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Grade: F Jan. 9th, 2004 @ 10:31 am
“Conversion” Commentary by Adam Kushner, TNR Primary, The New Republic, 1/8/04

Candidate: Howard Dean
Category: Intellectual Honesty
Grade: F
It has hard for strategically-minded Democrats not to be relieved when Howard Dean abruptly recognized his vulnerability on religion (though it was a bit worrying that he did so almost certainly in response to this article by Franklin Foer). But Dean's most recent tactic is either brazen, or astonishingly ignorant.
In his clumsy effort to neutralize the religion issue, Dean has announced that his Christianity informed his decision to sign the bill legalizing civil unions. Come on! A guy who, up through yesterday, told people he didn't let religion influence any of his policy decisions suddenly remembers that he made his most important one based on religion?
Nevermind that he was essentially forced by the Vermont Supreme Court to sign something like the bill he signed. Nevermind, too, that in the lengthy, impassioned speech Dean gave defending his civil unions bill in 2000, he never once mentioned God. (And it's not like Dean thinks his spirituality is some intensely private matter, either: His denominational change of heart came after a very public land-use fight, and his very public, very candid decision to inject religion into his campaign came with no apparent compunction about privacy.)
The interpretation of Christianity Dean now calls his own is exactly the kind of message a religious Democrat could use to outflank Bush's compassionate conservatism. "The hallmark of Christianity is to reach out to people who have been left behind," Dean said. If only there was evidence Dean had been a religious Democrat at any time before the last two weeks.

In the Danger Zone Jan. 9th, 2004 @ 10:23 am
“Dean in the Danger Zone” Commentary by Howard Fineman, Newsweek Online, 1/8/04

Joe Trippi was on my mobile phone. I had called him for some poll numbers and he sounded, understandably, hassled. Not frantic, but stressed. He should be.

As Howard Dean’s campaign manager, Trippi has masterfully guided his man to the brink of the Democratic nomination. But Trippi has been around a long time, and he knows that in any campaign, especially a presidential nomination race, things can change faster than you can shout “Hart Upsets Mondale.” If you’re the front-runner at this point in a campaign, time seems to slow down to an agonizing crawl. Election Day can’t come soon enough for you. Trippi knows that leads can crumble, an unexpected rival can rise up suddenly and that voters do what they want, not what pundits expect.

And under the pressure of approaching Armageddon, campaigns make mistakes. Dean’s own errors as a candidate and public speaker are well-known, but generally have been rendered harmless by the tactical and strategic skill of his campaign. Until now. For the first time, I’m seeing the Dean Team off its stride, behaving like mere mortals.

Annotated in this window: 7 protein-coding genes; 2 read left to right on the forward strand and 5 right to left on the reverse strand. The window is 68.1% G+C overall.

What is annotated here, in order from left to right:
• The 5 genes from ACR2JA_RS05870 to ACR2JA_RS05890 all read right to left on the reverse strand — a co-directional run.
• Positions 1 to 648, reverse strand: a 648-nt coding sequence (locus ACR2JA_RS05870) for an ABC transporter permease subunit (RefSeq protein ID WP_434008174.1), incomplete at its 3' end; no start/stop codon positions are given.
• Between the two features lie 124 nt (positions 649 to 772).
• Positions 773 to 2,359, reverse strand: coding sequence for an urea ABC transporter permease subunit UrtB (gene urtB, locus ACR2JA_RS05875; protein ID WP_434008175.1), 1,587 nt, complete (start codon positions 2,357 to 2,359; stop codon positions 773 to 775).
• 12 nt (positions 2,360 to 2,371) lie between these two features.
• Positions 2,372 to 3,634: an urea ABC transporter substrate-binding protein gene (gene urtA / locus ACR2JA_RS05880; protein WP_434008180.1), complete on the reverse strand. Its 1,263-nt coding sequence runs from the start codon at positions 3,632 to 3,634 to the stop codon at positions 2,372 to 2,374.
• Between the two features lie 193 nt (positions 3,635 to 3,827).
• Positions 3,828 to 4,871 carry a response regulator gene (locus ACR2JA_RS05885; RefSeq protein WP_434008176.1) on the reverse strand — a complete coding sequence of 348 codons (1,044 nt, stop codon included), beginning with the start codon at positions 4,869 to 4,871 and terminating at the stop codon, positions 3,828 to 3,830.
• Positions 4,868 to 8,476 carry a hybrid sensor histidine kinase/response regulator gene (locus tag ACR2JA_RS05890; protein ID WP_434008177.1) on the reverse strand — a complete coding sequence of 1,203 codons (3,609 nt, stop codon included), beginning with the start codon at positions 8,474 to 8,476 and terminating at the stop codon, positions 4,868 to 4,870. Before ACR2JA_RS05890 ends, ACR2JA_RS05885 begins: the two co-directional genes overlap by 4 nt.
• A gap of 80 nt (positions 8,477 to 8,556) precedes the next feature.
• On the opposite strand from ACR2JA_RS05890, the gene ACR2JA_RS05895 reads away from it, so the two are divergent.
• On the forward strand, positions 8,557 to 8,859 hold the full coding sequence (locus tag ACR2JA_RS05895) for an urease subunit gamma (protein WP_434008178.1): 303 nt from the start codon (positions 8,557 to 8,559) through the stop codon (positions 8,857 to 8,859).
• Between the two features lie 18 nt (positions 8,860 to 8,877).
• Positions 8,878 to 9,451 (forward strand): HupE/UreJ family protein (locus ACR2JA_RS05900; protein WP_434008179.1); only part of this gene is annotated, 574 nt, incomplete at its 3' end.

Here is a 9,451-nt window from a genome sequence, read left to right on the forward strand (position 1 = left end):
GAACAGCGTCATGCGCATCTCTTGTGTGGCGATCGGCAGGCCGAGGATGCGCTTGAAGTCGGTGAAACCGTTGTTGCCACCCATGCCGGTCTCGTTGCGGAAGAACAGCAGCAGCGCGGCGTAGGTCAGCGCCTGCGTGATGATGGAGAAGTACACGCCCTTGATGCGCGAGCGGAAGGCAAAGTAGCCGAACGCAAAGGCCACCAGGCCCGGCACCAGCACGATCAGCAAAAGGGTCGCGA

The hardest thing to do in business is to close a sale, and it’s the same with politics. Dean’s numbers were holding steady in Iowa, Trippi insisted, but there was too much of what the pollsters call “volatility” to suit him. “The numbers are a mess,” he said, meaning that things were still uncomfortably fluid. John Kerry was moving up fast, Dick Gephardt was sinking just as fast, and even John Edwards seemed to be making a late move. Front-runners don’t like that much motion underneath, even if they are ahead.

What has the campaign done wrong? Here’s my armchair general’s list, for what it’s worth:







I get the sense sometimes that the Deanies live in their own world—I call it Dean World—and that if it is OK with the Blog, then they think they are fine. It’s true that no single “gaffe” hurt Dean much, and, for the most part, their importance was dismissed by the chatterers on his various Web sites. But there is a larger universe out there, not just in the Democratic Party, but in the country, and it’s clear that the small cuts have added up to some loss of blood. The campaign was born on the Blog, but it can’t sustain itself there. Trippi knows that, which is why he is so nervous.

Conservatives for Dean, because he will lose badly Jan. 9th, 2004 @ 10:15 am
Dean's Right Flank?

Conservatives for Howard Dean?
Well, nobody's endorsing quite yet. But some high-profile commentators on the right say they would like to see the Vermont Democrat take on President Bush -- although for reasons that are sometimes suspect.
Weekly Standard Editor William Kristol says he wants Dean to win the primaries "so we will have a choice, not an echo." Kristol says, "In polls, a majority of the Democratic Party is anti-Iraq war, anti-Bush Doctrine and anti-Bush's overall conception of the war on terror."
Andrew Sullivan, a New Republic senior editor, writes on his Web site that Dean is "an unpleasant person -- prickly, angry, self-important, know-it-all" and continues: "So why do I find myself rooting for Dean to win the nomination? . . . I think his hatred of Bush will shine through and give a voice to millions of people who feel the same way."
National Review's Jonah Goldberg says in his syndicated column that "I've largely decided that I want Dean to get the nomination." Why? "I think he'd lose badly (unless the economy and Iraq tank)."